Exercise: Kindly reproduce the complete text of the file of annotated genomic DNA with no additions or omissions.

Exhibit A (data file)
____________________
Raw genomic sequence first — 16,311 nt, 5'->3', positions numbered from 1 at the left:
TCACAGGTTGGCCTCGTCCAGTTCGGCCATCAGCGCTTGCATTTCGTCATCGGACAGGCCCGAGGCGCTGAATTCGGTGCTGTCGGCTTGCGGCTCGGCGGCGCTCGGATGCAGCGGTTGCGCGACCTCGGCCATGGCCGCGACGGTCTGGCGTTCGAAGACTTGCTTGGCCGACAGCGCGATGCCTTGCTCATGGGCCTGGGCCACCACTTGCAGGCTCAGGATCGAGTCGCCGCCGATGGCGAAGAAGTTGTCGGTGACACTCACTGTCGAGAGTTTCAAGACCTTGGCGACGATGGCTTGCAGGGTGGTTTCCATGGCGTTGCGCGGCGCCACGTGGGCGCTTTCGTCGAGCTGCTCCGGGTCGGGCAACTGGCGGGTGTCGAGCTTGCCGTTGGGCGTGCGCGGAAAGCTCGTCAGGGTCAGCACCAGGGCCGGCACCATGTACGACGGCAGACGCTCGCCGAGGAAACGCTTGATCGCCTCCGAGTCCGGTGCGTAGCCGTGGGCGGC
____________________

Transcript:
Raw genomic sequence first — 16,311 nt, 5'->3', positions numbered from 1 at the left:
TCACAGGTTGGCCTCGTCCAGTTCGGCCATCAGCGCTTGCATTTCGTCATCGGACAGGCCCGAGGCGCTGAATTCGGTGCTGTCGGCTTGCGGCTCGGCGGCGCTCGGATGCAGCGGTTGCGCGACCTCGGCCATGGCCGCGACGGTCTGGCGTTCGAAGACTTGCTTGGCCGACAGCGCGATGCCTTGCTCATGGGCCTGGGCCACCACTTGCAGGCTCAGGATCGAGTCGCCGCCGATGGCGAAGAAGTTGTCGGTGACACTCACTGTCGAGAGTTTCAAGACCTTGGCGACGATGGCTTGCAGGGTGGTTTCCATGGCGTTGCGCGGCGCCACGTGGGCGCTTTCGTCGAGCTGCTCCGGGTCGGGCAACTGGCGGGTGTCGAGCTTGCCGTTGGGCGTGCGCGGAAAGCTCGTCAGGGTCAGCACCAGGGCCGGCACCATGTACGACGGCAGACGCTCGCCGAGGAAACGCTTGATCGCCTCCGAGTCCGGTGCGTAGCCGTGGGCGGC